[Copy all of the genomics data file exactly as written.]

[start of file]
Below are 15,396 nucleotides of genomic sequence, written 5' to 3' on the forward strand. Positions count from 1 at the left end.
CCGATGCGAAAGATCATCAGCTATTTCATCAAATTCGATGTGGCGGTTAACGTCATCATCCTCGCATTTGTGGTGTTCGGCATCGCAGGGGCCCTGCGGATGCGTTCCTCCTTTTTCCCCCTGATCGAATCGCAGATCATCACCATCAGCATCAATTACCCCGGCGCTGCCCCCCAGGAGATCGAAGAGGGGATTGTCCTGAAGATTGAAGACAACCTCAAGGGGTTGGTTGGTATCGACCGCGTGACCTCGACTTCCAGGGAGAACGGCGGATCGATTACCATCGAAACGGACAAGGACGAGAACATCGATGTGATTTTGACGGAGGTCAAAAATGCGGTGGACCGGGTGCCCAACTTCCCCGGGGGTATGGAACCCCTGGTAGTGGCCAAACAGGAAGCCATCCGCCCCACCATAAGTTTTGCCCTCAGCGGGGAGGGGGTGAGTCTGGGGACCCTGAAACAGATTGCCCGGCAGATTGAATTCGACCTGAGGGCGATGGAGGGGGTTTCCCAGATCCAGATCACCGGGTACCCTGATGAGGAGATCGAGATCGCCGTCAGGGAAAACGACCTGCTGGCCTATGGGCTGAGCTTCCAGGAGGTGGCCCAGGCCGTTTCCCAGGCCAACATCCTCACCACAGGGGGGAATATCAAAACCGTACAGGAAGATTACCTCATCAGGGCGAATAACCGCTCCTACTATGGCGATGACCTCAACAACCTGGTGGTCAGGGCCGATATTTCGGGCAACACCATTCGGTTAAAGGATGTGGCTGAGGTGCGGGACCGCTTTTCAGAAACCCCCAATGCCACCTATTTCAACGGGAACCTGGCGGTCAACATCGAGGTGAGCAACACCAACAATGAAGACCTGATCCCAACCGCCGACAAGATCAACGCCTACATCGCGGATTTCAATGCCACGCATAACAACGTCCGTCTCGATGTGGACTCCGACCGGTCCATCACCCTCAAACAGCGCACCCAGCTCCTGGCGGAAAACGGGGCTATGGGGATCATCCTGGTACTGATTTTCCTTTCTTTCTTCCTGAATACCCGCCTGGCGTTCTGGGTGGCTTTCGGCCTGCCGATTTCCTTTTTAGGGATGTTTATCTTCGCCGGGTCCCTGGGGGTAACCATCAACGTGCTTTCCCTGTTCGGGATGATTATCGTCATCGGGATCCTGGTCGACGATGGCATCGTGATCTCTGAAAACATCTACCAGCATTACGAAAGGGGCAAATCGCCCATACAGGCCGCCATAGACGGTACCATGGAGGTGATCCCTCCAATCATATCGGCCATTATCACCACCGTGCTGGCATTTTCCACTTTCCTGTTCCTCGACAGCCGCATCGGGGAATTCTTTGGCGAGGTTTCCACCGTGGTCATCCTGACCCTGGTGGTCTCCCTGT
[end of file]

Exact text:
Below are 15,396 nucleotides of genomic sequence, written 5' to 3' on the forward strand. Positions count from 1 at the left end.
CCGATGCGAAAGATCATCAGCTATTTCATCAAATTCGATGTGGCGGTTAACGTCATCATCCTCGCATTTGTGGTGTTCGGCATCGCAGGGGCCCTGCGGATGCGTTCCTCCTTTTTCCCCCTGATCGAATCGCAGATCATCACCATCAGCATCAATTACCCCGGCGCTGCCCCCCAGGAGATCGAAGAGGGGATTGTCCTGAAGATTGAAGACAACCTCAAGGGGTTGGTTGGTATCGACCGCGTGACCTCGACTTCCAGGGAGAACGGCGGATCGATTACCATCGAAACGGACAAGGACGAGAACATCGATGTGATTTTGACGGAGGTCAAAAATGCGGTGGACCGGGTGCCCAACTTCCCCGGGGGTATGGAACCCCTGGTAGTGGCCAAACAGGAAGCCATCCGCCCCACCATAAGTTTTGCCCTCAGCGGGGAGGGGGTGAGTCTGGGGACCCTGAAACAGATTGCCCGGCAGATTGAATTCGACCTGAGGGCGATGGAGGGGGTTTCCCAGATCCAGATCACCGGGTACCCTGATGAGGAGATCGAGATCGCCGTCAGGGAAAACGACCTGCTGGCCTATGGGCTGAGCTTCCAGGAGGTGGCCCAGGCCGTTTCCCAGGCCAACATCCTCACCACAGGGGGGAATATCAAAACCGTACAGGAAGATTACCTCATCAGGGCGAATAACCGCTCCTACTATGGCGATGACCTCAACAACCTGGTGGTCAGGGCCGATATTTCGGGCAACACCATTCGGTTAAAGGATGTGGCTGAGGTGCGGGACCGCTTTTCAGAAACCCCCAATGCCACCTATTTCAACGGGAACCTGGCGGTCAACATCGAGGTGAGCAACACCAACAATGAAGACCTGATCCCAACCGCCGACAAGATCAACGCCTACATCGCGGATTTCAATGCCACGCATAACAACGTCCGTCTCGATGTGGACTCCGACCGGTCCATCACCCTCAAACAGCGCACCCAGCTCCTGGCGGAAAACGGGGCTATGGGGATCATCCTGGTACTGATTTTCCTTTCTTTCTTCCTGAATACCCGCCTGGCGTTCTGGGTGGCTTTCGGCCTGCCGATTTCCTTTTTAGGGATGTTTATCTTCGCCGGGTCCCTGGGGGTAACCATCAACGTGCTTTCCCTGTTCGGGATGATTATCGTCATCGGGATCCTGGTCGACGATGGCATCGTGATCTCTGAAAACATCTACCAGCATTACGAAAGGGGCAAATCGCCCATACAGGCCGCCATAGACGGTACCATGGAGGTGATCCCTCCAATCATATCGGCCATTATCACCACCGTGCTGGCATTTTCCACTTTCCTGTTCCTCGACAGCCGCATCGGGGAATTCTTTGGCGAGGTTTCCACCGTGGTCATCCTGACCCTGGTGGTCTCCCTGT